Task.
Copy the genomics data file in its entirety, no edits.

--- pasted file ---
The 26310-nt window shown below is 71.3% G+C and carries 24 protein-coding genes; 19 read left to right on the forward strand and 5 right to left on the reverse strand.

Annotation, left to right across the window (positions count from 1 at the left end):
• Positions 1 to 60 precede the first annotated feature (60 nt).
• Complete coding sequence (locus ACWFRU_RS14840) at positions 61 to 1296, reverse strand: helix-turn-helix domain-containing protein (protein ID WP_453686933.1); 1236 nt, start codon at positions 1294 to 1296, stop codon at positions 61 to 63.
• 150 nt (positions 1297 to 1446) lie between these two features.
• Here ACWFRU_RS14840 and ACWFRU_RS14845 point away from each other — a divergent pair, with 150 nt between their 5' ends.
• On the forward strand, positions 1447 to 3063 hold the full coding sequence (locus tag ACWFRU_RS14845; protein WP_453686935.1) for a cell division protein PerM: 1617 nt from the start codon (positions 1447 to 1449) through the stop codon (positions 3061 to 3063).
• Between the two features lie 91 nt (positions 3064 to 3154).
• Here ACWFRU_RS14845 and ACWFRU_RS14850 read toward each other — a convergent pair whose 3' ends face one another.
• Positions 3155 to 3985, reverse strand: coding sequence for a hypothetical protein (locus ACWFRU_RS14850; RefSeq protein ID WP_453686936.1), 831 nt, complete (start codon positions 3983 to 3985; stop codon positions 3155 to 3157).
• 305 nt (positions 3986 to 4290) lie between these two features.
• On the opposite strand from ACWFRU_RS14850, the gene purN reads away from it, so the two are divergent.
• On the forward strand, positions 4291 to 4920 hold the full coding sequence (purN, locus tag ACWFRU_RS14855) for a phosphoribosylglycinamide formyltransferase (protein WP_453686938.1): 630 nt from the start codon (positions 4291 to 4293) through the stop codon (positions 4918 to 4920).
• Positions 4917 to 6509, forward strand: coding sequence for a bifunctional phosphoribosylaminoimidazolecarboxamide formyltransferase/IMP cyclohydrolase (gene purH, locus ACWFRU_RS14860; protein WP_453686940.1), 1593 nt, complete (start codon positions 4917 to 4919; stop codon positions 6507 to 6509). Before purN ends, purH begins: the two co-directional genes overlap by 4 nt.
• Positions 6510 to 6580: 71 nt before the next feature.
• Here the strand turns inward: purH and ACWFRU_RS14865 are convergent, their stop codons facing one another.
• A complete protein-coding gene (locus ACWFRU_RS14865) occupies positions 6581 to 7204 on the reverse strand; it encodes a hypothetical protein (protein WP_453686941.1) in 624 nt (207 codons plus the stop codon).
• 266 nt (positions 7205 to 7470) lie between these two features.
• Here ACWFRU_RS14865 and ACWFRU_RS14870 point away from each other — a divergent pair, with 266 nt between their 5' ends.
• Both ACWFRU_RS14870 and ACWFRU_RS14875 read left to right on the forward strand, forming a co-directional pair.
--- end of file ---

The 26310-nt window shown below is 71.3% G+C and carries 24 protein-coding genes; 19 read left to right on the forward strand and 5 right to left on the reverse strand.

Annotation, left to right across the window (positions count from 1 at the left end):
• Positions 1 to 60 precede the first annotated feature (60 nt).
• Complete coding sequence (locus ACWFRU_RS14840) at positions 61 to 1296, reverse strand: helix-turn-helix domain-containing protein (protein ID WP_453686933.1); 1236 nt, start codon at positions 1294 to 1296, stop codon at positions 61 to 63.
• 150 nt (positions 1297 to 1446) lie between these two features.
• Here ACWFRU_RS14840 and ACWFRU_RS14845 point away from each other — a divergent pair, with 150 nt between their 5' ends.
• On the forward strand, positions 1447 to 3063 hold the full coding sequence (locus tag ACWFRU_RS14845; protein WP_453686935.1) for a cell division protein PerM: 1617 nt from the start codon (positions 1447 to 1449) through the stop codon (positions 3061 to 3063).
• Between the two features lie 91 nt (positions 3064 to 3154).
• Here ACWFRU_RS14845 and ACWFRU_RS14850 read toward each other — a convergent pair whose 3' ends face one another.
• Positions 3155 to 3985, reverse strand: coding sequence for a hypothetical protein (locus ACWFRU_RS14850; RefSeq protein ID WP_453686936.1), 831 nt, complete (start codon positions 3983 to 3985; stop codon positions 3155 to 3157).
• 305 nt (positions 3986 to 4290) lie between these two features.
• On the opposite strand from ACWFRU_RS14850, the gene purN reads away from it, so the two are divergent.
• On the forward strand, positions 4291 to 4920 hold the full coding sequence (purN, locus tag ACWFRU_RS14855) for a phosphoribosylglycinamide formyltransferase (protein WP_453686938.1): 630 nt from the start codon (positions 4291 to 4293) through the stop codon (positions 4918 to 4920).
• Positions 4917 to 6509, forward strand: coding sequence for a bifunctional phosphoribosylaminoimidazolecarboxamide formyltransferase/IMP cyclohydrolase (gene purH, locus ACWFRU_RS14860; protein WP_453686940.1), 1593 nt, complete (start codon positions 4917 to 4919; stop codon positions 6507 to 6509). Before purN ends, purH begins: the two co-directional genes overlap by 4 nt.
• Positions 6510 to 6580: 71 nt before the next feature.
• Here the strand turns inward: purH and ACWFRU_RS14865 are convergent, their stop codons facing one another.
• A complete protein-coding gene (locus ACWFRU_RS14865) occupies positions 6581 to 7204 on the reverse strand; it encodes a hypothetical protein (protein WP_453686941.1) in 624 nt (207 codons plus the stop codon).
• 266 nt (positions 7205 to 7470) lie between these two features.
• Here ACWFRU_RS14865 and ACWFRU_RS14870 point away from each other — a divergent pair, with 266 nt between their 5' ends.
• Both ACWFRU_RS14870 and ACWFRU_RS14875 read left to right on the forward strand, forming a co-directional pair.